Closing down Heritage Bank with the excuse that the founder, Mr Seidu Agongo was “not fit and proper” to own a bank is an “absurdity”, Mr Kwabena Bobie Ansah, host of Accra100.5FM’s The Citizen Show has said.
“When you have a system that decides to crush people’s business with rules and regulations; with laws and whatever; whichever mechanism, it’s scary”, Bobie Ansah told Nana Kwasi Asare on Class91.3FM’s The Big Show on Saturday, 7 December 2019.
“The reason they [Bank of Ghana] gave to close down Heritage Bank is that the owner is not fit and proper to own that bank”, he said, wondering: “How can you just stay in such a system, in such an environment?”
According to him, Heritage Bank was not closed down because it was insolvent or had committed any illegality. “I don’t know how ‘fit and proper’ became an issue to close down somebody’s business” Bobie Ansah noted.
Announcing the revocation of Heritage Bank’s licence on 4 January 2019, the Governor of the central bank, Dr Ernest Addison, said since Mr Agongo was the subject of criminal prosecution in connection with a GHS271 million fertiliser supply to the Ghana Cocoa Board (Cocobod), he was, therefore, not fit and proper to own a bank.
Dr Addison told journalists – when asked if he did not deem the action as premature, since the Cocobod case was still in court – that: “The issue of Heritage Bank, I wanted to get into the law with you, I don’t know if I should, but we don’t need the court’s decision to take the decisions that we have taken. We have to be sure of the sources of capital to license a bank; if we have any doubt, if we feel that it’s suspicious, just on the basis of that we find that that is not acceptable as capital. We don’t need the court to decide for us whether anybody is ‘fit and proper’, just being involved in a case that involves a criminal procedure makes you not fit and proper”.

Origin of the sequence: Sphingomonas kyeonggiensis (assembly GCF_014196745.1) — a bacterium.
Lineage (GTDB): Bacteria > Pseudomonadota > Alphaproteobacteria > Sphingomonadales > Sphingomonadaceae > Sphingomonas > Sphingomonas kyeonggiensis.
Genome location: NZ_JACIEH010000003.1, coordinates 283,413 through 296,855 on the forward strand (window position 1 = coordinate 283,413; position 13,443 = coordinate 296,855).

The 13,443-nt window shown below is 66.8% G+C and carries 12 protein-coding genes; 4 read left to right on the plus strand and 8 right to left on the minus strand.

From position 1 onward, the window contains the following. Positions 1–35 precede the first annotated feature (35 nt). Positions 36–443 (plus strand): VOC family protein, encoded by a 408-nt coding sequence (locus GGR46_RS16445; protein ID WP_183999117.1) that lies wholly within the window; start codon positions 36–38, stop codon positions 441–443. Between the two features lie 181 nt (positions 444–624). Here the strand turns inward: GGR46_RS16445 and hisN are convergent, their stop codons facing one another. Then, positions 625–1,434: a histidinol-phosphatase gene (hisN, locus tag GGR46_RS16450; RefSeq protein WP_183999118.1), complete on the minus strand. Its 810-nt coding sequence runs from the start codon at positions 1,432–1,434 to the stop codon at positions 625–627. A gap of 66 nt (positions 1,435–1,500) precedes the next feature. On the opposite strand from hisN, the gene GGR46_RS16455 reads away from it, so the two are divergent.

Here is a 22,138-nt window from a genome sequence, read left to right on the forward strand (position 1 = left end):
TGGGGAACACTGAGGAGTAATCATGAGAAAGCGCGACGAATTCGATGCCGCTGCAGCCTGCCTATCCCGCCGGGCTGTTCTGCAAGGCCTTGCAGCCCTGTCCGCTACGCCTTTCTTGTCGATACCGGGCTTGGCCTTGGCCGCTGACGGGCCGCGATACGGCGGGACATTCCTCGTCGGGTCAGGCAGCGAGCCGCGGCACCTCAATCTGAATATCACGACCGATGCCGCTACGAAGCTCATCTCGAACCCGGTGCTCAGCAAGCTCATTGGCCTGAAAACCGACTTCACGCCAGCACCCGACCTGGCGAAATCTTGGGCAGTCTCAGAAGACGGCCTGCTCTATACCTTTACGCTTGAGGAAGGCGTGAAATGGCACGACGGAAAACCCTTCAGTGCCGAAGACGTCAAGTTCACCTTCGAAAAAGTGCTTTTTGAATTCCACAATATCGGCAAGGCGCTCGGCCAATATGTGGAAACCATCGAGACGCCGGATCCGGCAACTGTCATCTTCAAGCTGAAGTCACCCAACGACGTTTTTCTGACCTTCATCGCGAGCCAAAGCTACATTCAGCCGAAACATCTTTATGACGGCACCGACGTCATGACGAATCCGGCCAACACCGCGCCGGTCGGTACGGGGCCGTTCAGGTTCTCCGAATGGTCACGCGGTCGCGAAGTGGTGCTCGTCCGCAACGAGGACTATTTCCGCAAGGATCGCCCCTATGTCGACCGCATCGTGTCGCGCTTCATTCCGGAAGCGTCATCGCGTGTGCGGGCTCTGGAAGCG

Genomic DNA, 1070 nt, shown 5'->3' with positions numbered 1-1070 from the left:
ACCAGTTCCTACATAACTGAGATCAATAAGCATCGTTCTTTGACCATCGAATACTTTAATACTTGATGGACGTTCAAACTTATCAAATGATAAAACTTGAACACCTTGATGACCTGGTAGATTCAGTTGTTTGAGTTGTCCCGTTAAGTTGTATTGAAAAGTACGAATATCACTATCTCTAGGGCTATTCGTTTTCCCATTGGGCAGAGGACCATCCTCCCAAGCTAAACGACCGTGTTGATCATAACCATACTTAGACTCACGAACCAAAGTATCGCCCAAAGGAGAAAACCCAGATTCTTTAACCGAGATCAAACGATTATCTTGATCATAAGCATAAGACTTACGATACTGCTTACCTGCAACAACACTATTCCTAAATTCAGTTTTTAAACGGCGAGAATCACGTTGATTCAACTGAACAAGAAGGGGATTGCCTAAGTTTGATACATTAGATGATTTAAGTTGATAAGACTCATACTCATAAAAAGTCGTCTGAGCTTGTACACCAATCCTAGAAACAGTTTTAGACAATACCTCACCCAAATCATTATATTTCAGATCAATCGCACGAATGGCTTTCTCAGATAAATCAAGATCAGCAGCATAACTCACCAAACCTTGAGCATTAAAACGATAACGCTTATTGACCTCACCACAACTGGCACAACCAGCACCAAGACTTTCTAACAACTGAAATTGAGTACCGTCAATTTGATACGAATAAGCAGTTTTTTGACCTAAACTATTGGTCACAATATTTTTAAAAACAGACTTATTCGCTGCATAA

Mr Agongo, in a statement, said the “not fit and proper” tag stamped on him by the Bank of Ghana was “capricious, arrogant, malicious and in bad faith”.
It was Mr Agongo’s contention that: “In purportedly making the determination, the central bank, obviously, had little regard for the time-honoured principle that a person is presumed innocent until proven guilty by a court of competent jurisdiction”, adding that: “The fact that I have a case pending before the High Court is a matter of public knowledge but my guilt or innocence is yet to be determined by the honourable court”.
“The determination that I am not a fit and proper person to be a significant shareholder of HBL because the central bank suspects the funds are derived from illicit or suspicious contracts with Cocobod is not only calculated to pre-judge the outcome of the criminal proceedings but also violative of the principle of presumption of innocence to which every individual is entitled. Since when has suspicion become a substitute for credible evidence?” Mr Agongo asked.